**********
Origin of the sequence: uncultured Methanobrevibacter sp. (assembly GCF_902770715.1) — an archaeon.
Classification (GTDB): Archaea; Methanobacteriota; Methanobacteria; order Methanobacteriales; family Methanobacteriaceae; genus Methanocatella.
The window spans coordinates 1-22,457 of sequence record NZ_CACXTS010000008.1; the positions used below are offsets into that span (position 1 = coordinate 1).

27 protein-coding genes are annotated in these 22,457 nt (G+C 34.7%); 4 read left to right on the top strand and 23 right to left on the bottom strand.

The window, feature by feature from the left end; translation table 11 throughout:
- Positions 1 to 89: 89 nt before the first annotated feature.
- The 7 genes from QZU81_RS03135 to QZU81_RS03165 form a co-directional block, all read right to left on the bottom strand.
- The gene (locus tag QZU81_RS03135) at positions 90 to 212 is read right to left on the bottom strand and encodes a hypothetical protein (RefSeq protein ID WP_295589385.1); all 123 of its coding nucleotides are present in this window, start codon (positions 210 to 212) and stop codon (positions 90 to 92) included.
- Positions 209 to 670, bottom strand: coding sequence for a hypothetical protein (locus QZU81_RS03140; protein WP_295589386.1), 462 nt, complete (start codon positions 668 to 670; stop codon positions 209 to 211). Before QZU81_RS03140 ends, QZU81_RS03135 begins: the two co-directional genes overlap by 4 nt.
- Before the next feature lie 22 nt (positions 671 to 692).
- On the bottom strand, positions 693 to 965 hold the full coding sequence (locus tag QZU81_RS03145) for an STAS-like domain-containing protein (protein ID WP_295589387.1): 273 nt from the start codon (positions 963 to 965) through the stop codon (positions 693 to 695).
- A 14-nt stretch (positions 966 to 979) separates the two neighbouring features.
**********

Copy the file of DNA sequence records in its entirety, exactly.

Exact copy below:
Origin of the sequence: uncultured Methanobrevibacter sp. (assembly GCF_902770715.1) — an archaeon.
Classification (GTDB): Archaea; Methanobacteriota; Methanobacteria; order Methanobacteriales; family Methanobacteriaceae; genus Methanocatella.
The window spans coordinates 1-22,457 of sequence record NZ_CACXTS010000008.1; the positions used below are offsets into that span (position 1 = coordinate 1).

27 protein-coding genes are annotated in these 22,457 nt (G+C 34.7%); 4 read left to right on the top strand and 23 right to left on the bottom strand.

The window, feature by feature from the left end; translation table 11 throughout:
- Positions 1 to 89: 89 nt before the first annotated feature.
- The 7 genes from QZU81_RS03135 to QZU81_RS03165 form a co-directional block, all read right to left on the bottom strand.
- The gene (locus tag QZU81_RS03135) at positions 90 to 212 is read right to left on the bottom strand and encodes a hypothetical protein (RefSeq protein ID WP_295589385.1); all 123 of its coding nucleotides are present in this window, start codon (positions 210 to 212) and stop codon (positions 90 to 92) included.
- Positions 209 to 670, bottom strand: coding sequence for a hypothetical protein (locus QZU81_RS03140; protein WP_295589386.1), 462 nt, complete (start codon positions 668 to 670; stop codon positions 209 to 211). Before QZU81_RS03140 ends, QZU81_RS03135 begins: the two co-directional genes overlap by 4 nt.
- Before the next feature lie 22 nt (positions 671 to 692).
- On the bottom strand, positions 693 to 965 hold the full coding sequence (locus tag QZU81_RS03145) for an STAS-like domain-containing protein (protein ID WP_295589387.1): 273 nt from the start codon (positions 963 to 965) through the stop codon (positions 693 to 695).
- A 14-nt stretch (positions 966 to 979) separates the two neighbouring features.